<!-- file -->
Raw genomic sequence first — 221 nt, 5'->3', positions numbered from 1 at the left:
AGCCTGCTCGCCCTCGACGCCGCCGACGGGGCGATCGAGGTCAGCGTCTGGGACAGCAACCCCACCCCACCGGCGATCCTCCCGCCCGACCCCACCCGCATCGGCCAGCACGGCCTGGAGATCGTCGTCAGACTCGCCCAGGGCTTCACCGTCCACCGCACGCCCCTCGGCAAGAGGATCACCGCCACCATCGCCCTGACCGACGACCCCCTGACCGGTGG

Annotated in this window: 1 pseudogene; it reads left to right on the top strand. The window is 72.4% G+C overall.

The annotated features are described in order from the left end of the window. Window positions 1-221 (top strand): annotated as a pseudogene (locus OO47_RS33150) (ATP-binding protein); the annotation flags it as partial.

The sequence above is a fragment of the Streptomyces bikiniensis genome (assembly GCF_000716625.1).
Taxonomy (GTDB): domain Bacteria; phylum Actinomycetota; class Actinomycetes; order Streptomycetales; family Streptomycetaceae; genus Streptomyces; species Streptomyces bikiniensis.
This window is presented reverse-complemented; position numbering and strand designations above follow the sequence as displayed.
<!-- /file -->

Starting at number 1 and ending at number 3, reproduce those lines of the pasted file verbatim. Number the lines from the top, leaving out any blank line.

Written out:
Raw genomic sequence first — 221 nt, 5'->3', positions numbered from 1 at the left:
AGCCTGCTCGCCCTCGACGCCGCCGACGGGGCGATCGAGGTCAGCGTCTGGGACAGCAACCCCACCCCACCGGCGATCCTCCCGCCCGACCCCACCCGCATCGGCCAGCACGGCCTGGAGATCGTCGTCAGACTCGCCCAGGGCTTCACCGTCCACCGCACGCCCCTCGGCAAGAGGATCACCGCCACCATCGCCCTGACCGACGACCCCCTGACCGGTGG

Annotated in this window: 1 pseudogene; it reads left to right on the top strand. The window is 72.4% G+C overall.